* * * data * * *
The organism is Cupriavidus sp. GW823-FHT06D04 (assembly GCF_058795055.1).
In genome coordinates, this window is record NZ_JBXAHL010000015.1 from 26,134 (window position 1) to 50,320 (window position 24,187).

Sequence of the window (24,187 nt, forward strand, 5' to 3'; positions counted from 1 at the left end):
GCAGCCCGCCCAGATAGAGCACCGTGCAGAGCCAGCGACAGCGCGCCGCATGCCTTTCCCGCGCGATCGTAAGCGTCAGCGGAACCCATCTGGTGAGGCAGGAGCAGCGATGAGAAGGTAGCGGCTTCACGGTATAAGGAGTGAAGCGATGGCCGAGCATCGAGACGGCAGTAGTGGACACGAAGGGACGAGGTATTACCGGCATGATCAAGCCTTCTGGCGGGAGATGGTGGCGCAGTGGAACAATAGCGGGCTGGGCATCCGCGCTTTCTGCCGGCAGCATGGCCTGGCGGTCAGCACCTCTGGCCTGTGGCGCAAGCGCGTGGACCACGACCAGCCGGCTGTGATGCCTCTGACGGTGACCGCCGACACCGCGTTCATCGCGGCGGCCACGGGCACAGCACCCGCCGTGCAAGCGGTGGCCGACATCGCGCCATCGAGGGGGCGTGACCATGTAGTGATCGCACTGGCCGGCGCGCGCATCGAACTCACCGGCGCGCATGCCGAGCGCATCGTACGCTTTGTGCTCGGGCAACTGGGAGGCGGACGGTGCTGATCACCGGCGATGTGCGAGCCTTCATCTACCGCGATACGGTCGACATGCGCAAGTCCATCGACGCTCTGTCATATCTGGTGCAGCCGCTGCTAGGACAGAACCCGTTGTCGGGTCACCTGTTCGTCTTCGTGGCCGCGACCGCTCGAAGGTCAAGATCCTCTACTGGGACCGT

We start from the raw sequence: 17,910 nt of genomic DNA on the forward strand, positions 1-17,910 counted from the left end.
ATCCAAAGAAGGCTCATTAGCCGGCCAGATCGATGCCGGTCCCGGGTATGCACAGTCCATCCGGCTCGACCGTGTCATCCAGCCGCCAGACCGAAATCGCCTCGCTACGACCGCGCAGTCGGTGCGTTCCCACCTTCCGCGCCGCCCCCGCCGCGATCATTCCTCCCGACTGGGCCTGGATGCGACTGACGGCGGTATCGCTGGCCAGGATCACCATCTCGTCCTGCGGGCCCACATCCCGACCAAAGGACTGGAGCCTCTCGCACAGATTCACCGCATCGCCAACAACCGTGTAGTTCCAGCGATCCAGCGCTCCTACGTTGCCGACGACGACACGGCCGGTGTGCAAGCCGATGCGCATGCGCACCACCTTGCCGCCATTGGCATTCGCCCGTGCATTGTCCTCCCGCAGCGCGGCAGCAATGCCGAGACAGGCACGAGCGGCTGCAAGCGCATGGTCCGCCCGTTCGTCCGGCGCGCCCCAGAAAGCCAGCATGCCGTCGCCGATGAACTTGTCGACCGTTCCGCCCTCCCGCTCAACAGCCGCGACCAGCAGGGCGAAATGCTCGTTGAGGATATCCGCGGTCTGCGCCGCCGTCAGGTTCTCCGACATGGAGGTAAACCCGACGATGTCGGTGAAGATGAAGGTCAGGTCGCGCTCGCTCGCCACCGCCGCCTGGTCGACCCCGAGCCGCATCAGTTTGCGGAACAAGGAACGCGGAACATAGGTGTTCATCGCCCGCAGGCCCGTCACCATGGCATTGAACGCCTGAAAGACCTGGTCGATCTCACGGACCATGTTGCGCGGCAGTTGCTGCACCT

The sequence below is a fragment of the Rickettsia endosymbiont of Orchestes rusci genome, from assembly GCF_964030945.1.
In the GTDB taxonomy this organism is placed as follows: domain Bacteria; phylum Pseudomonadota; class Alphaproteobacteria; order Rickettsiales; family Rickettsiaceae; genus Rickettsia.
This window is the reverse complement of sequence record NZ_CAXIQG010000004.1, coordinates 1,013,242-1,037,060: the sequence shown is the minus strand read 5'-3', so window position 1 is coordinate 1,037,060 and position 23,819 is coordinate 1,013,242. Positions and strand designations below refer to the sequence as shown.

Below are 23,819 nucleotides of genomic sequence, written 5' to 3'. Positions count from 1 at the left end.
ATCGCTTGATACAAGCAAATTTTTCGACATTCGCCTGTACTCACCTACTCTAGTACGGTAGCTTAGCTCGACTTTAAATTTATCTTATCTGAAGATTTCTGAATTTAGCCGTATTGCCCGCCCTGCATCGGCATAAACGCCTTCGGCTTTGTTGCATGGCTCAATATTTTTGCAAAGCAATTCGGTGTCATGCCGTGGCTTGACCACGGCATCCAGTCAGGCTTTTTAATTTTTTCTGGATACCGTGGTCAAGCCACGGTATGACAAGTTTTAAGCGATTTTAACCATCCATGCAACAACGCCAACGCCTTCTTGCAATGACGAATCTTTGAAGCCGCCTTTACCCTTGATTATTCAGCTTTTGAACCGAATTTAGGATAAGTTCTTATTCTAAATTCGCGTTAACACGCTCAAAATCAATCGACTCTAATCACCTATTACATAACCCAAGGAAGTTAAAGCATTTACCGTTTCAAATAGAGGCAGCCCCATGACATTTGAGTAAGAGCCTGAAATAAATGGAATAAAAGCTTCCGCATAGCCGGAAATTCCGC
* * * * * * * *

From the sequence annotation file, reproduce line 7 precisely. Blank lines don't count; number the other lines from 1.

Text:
The sequence below is a fragment of the Rickettsia endosymbiont of Orchestes rusci genome, from assembly GCF_964030945.1.